Or, rather, President Roslin did at Representative Adama’s standard self-righteous urging. The thing is, in this case, the former CAG’s lobbying actually made some sense in its senselessness. If anybody could have been trusted to not get sucked into this ludicrous suicide quest, it was Laura Roslin. Now that she’s been swindled, and if she truly believes taking active sides in the civil war of their enemy instead of making tracks while the toasters commit self-genocide is a good idea, why keep it a secret? And why would the Quorum be a harder sell than she was?

Natalie gives a tour de force, if also exceedingly brief, address, this time extolling the virtues of mortality in a presumable effort to ingratiate herself with her audience, further lulling the Human leadership into a false complacency of which the destruction of their civilization by this “woman’s” people should have permanently cured them.

There are no applause lines or standing ovations.   Just a stony silence that won’t last.   Interestingly, the only audience member to have any reaction to the Cylon speech was Starbuck, who suddenly remembered for the first time since it happened the hybrid’s prophecy about her being the “harbinger of death” for her people. Will Captain Thrace now suddenly start getting cold feet after having sealed the deal?

And/or will Roslin? She and her Cylon “sisters” have the dream again, only this time, standing in the room full of light is none other than Fundamentally Oral Gaius himself. And when Athena awakens with a start, she finds daughter Hera looking right at her, who chooses that moment to say, “Bye-bye”. As every one of Harrison Ford’s characters have said at one time or another, “I’ve got a baaaaaad feeling about this.”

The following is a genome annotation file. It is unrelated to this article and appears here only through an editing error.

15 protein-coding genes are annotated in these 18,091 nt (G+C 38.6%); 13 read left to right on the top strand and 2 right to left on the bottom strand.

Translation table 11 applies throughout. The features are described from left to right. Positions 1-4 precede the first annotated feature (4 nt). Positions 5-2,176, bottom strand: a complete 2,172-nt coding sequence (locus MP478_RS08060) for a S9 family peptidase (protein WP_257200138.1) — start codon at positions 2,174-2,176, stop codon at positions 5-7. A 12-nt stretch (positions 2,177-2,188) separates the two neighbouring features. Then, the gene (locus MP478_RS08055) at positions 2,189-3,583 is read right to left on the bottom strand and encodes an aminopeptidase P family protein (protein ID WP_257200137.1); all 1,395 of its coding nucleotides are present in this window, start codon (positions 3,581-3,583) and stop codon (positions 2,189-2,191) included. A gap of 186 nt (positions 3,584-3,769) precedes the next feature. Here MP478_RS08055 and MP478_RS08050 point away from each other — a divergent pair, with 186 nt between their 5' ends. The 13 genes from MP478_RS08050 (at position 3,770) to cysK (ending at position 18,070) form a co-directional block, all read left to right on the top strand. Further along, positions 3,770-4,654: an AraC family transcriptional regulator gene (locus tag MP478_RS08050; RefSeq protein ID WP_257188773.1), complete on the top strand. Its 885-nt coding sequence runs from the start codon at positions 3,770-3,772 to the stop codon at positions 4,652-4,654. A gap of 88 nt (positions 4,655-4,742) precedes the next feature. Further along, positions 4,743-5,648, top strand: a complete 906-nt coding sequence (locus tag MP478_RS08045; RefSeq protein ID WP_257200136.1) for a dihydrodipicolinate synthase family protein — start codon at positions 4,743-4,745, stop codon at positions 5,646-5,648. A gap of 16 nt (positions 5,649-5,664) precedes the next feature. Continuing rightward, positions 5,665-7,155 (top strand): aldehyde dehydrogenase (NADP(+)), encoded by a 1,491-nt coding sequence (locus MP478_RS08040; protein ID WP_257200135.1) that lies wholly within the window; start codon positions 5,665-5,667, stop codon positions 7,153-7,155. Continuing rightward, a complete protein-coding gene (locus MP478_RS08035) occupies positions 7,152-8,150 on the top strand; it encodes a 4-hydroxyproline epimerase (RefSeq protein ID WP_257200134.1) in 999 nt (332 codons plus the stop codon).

Later, another circle closes when Captain Thrace pays the President a visit, asks whether she really is having the visions “Pastor” Baltar claims, and then discloses the Cylon hybrid’s opera house prophecy.   The implication of THAT hits Roslin like a hammerblow, her mask drops, and the same sneering cancerous woman of mere moments before now beseeches Starbuck to help her figure out what’s happening to her.

Remember, when this series began, that one of its best selling points was realism? Boy, but that seems like a long time ago, on the other side of a whole mountain of metaphysical mumbo-jumbo. When all of this started a tiny remnant of non-Terran Humanity was simply trying to survive in order to escape their mechanized (and cybernetic) enemy, find another world, and try to rebuild their destroyed civilization. Now it’s been transformed into a frakking vision quest – and, from the looks of things, an everybody-for-themselves religious war as well.